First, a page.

A Chickasha City Council discussion lead to a conflict between bid price and supporting local businesses.
The council discussed accepting a janitorial services bid for buildings owned by the city on Monday night.
Council member Mark Keeling questioned the chosen bid, from National Facilities of Oklahoma City on the grounds that T&S Cleaning—while a higher bid—is a local business.
The National Facilities bid was in the amount of $5,595 per month and T&S Cleaning's bid was set for $5,740 per month.
Keeling said that T&S Cleaning was not that much higher than National Facilities per month, and he felt the city council should prioritize using local businesses. Keeling said the extra cost would be fed back into Chickasha through supporting a local business.
Keeling asked the council to reexamine the T&S Cleaning bid. Council member, Howard Carpenter was in agreement with Keeling. Cody Turpin also voted against accepting the bid from the Oklahoma City company.
Mayor Hank Ross said that while he could appreciate wanting to support local Chickasha businesses, he was concerned that changing the bid at the last minute could hurt the integrity of the bidding process and alienate nonlocal vendors. Ross said the council had not specified to city staff that a local business was priority.
"I think we're on a very slippery slope," Ross said.
Chickasha City Manager, John Noblitt, said the acceptance of either bid was the decision of the city council.
Keeling said that last year, the Chickasha City Council accepted the highest bid for janitorial services.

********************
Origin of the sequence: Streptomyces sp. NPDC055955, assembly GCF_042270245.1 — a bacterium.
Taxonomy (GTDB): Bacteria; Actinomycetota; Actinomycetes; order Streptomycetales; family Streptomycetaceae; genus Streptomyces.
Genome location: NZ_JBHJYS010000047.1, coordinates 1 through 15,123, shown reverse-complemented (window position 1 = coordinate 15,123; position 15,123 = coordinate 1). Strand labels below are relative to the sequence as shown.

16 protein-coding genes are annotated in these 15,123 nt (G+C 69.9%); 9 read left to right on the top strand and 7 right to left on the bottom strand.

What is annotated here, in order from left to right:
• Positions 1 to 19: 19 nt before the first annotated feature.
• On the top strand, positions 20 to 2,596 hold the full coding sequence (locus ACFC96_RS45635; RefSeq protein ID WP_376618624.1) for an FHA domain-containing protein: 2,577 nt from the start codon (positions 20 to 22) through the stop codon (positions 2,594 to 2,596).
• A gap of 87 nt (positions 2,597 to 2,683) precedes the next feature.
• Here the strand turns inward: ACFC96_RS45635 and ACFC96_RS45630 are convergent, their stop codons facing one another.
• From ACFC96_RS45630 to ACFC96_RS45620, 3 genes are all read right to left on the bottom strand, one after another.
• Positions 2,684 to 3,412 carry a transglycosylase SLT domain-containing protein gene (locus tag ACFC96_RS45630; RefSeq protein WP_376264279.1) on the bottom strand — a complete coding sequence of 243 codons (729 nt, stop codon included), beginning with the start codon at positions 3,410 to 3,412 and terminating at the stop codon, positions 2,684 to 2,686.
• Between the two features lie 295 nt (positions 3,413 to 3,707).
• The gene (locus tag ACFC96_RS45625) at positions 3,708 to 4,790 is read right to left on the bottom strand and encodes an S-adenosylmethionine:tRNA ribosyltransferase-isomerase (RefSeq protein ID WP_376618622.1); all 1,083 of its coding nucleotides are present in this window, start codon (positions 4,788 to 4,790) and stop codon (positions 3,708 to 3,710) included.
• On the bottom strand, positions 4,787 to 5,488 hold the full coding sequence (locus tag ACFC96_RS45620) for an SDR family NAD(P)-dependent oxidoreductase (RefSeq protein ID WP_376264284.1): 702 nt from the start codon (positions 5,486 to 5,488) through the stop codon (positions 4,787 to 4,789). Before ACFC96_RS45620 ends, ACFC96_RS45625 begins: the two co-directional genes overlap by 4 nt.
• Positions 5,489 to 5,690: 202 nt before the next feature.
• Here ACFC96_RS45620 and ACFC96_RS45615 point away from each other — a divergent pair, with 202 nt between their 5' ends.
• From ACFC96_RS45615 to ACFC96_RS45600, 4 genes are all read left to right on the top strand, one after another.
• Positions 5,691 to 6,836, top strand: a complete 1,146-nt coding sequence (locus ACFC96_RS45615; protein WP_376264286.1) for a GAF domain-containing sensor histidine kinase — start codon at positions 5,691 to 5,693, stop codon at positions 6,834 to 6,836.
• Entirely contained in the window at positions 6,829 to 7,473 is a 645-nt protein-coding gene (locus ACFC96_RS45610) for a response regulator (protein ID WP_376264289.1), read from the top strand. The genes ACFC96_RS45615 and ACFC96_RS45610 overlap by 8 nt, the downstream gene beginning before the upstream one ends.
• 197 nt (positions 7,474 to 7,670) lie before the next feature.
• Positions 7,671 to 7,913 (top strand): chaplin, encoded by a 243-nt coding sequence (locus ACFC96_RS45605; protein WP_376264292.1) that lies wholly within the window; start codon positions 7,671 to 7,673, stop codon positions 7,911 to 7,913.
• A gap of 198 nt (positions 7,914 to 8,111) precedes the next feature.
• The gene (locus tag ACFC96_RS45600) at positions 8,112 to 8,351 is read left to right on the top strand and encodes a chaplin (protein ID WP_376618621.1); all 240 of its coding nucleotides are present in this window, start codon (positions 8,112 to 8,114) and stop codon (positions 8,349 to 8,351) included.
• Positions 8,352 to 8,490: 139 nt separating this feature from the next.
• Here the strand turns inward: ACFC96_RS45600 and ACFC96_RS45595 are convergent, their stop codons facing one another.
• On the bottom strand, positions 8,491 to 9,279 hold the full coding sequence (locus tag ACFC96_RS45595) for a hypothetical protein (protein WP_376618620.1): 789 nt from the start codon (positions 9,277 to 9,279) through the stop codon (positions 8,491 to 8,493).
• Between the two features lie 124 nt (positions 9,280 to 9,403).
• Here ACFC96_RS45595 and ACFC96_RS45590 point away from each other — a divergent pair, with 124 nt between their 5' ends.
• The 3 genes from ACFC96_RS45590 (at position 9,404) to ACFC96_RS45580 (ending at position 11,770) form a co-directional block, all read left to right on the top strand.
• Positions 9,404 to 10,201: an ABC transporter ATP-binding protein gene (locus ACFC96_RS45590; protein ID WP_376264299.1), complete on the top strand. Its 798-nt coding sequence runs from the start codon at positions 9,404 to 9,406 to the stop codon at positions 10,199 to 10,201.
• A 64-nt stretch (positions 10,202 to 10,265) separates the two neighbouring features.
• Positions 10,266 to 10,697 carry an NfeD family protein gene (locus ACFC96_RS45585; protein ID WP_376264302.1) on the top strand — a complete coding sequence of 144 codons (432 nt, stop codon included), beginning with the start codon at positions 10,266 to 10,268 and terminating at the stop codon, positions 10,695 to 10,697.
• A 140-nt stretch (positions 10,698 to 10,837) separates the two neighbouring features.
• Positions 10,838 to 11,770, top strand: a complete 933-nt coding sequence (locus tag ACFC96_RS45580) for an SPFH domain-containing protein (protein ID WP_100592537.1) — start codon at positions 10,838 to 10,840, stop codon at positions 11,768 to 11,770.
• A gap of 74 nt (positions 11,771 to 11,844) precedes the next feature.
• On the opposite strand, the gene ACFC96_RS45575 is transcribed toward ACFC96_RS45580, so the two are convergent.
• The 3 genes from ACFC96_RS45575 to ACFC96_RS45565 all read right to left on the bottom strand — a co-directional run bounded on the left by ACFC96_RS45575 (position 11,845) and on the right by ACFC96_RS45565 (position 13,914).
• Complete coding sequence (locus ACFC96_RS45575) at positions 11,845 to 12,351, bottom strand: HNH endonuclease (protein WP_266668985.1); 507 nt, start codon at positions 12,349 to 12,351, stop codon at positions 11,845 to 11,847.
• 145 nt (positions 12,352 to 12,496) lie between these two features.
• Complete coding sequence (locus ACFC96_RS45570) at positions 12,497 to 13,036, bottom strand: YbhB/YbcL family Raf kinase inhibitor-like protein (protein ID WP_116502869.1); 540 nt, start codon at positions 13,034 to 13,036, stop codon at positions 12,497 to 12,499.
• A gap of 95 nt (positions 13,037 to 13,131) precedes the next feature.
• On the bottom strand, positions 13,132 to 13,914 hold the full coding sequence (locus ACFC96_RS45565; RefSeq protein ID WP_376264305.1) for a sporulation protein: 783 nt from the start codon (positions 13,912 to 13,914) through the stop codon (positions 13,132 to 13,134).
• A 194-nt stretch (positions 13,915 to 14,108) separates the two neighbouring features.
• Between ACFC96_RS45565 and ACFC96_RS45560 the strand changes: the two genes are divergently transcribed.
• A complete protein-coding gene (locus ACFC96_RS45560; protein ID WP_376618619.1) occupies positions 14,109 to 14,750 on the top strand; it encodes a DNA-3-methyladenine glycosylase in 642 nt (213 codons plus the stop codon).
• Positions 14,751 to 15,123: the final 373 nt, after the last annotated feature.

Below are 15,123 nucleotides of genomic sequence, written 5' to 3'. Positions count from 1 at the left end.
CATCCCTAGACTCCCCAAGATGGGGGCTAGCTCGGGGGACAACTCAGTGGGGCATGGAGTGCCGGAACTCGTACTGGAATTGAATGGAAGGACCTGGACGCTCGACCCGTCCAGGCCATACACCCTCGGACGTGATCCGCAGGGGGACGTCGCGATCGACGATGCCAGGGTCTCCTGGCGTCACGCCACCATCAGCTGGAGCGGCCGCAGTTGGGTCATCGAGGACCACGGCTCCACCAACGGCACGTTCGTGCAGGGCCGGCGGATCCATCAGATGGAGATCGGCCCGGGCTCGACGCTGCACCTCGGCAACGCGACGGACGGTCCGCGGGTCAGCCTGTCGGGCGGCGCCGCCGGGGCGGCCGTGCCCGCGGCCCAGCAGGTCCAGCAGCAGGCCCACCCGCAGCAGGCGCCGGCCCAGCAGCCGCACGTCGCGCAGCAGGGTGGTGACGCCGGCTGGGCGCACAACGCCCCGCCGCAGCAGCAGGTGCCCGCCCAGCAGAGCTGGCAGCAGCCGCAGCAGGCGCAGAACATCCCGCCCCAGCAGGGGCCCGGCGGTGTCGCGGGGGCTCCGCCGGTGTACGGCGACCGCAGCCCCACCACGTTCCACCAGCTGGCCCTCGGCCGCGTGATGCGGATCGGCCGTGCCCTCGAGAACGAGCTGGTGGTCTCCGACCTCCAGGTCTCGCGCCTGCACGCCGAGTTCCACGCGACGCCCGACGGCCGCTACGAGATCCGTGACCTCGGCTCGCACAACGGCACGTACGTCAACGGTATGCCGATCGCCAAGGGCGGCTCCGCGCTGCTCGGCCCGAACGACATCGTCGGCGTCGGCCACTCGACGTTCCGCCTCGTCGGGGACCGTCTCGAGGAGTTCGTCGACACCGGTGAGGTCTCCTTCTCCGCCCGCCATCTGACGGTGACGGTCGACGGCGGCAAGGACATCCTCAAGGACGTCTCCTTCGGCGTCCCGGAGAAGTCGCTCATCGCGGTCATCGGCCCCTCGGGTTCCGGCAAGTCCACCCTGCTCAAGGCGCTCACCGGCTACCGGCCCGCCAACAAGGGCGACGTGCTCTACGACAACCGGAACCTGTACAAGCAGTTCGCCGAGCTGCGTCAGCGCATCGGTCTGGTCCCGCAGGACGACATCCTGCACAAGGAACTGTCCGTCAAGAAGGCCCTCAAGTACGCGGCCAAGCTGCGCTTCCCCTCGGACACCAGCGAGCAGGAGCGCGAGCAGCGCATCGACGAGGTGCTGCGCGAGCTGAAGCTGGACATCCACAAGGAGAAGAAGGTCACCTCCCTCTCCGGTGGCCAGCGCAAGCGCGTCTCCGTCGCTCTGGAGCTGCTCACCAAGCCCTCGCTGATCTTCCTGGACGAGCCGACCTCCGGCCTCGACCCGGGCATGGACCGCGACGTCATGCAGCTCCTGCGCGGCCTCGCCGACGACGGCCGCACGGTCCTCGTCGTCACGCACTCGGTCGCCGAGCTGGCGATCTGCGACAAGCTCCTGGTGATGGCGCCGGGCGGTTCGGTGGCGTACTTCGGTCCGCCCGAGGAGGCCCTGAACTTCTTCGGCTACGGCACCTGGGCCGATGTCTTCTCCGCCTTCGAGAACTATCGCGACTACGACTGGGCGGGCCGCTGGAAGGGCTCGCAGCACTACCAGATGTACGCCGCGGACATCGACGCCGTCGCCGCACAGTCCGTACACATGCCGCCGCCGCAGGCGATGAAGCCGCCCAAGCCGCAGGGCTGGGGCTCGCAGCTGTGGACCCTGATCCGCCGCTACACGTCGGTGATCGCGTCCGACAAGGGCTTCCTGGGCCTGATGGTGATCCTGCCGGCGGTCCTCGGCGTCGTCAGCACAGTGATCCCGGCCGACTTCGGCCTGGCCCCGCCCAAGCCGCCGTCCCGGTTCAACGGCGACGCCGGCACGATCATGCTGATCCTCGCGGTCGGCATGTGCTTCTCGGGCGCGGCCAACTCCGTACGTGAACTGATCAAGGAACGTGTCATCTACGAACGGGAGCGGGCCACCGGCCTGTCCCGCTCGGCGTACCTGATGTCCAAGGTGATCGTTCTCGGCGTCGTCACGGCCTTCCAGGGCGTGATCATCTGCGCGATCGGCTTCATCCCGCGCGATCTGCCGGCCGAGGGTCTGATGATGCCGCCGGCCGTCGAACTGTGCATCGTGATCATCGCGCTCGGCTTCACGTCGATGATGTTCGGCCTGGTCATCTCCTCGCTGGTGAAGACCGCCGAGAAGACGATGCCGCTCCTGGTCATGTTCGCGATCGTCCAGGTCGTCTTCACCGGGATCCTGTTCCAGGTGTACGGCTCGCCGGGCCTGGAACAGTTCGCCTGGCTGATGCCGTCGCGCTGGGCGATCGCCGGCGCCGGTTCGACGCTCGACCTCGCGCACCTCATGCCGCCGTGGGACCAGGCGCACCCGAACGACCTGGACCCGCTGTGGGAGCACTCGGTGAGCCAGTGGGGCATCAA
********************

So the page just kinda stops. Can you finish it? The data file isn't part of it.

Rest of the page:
Council member and Vice Mayor, Kimmy Loggins said the bid process included not only the lowest bid, but the lowest qualified bid. This includes the satisfaction of the services.
Council member Jerry Pittman asked if the council might be setting a bad precedence by accepting a bid on the grounds that it is local even if it is more expensive.
"Where do we draw the line?" Pittman asked.
Keeling said his constituents were concerned that local businesses were not being chosen for city services.
Keeling said that he only received information about the bids on Friday afternoon, a complaint that Keeling has expressed at meetings in the past.
Loggins responded that these bids were available at a work session one week ago.
"Are we going to do this on every single bid?" Loggins asked.
Keeling asked why a more expensive bid was chosen last year. Loggins said the only information they had in front of them right now was the numbers and bids for this year, therefore the question could not be immediately answered.
The city manager, while leaving the final decision up to the council, indicated council needed to move forward.
"This is an important item, but this is a long conversation for something pretty cut and dry," Noblitt said. City staff advised that in order to reject the bid from National Facilities, the city would need to include a report explaining why the bid was not chosen.
In the end, City Council moved to accept the bid from National Facilities with Keeling, Turpin and Carpenter voting against the motion.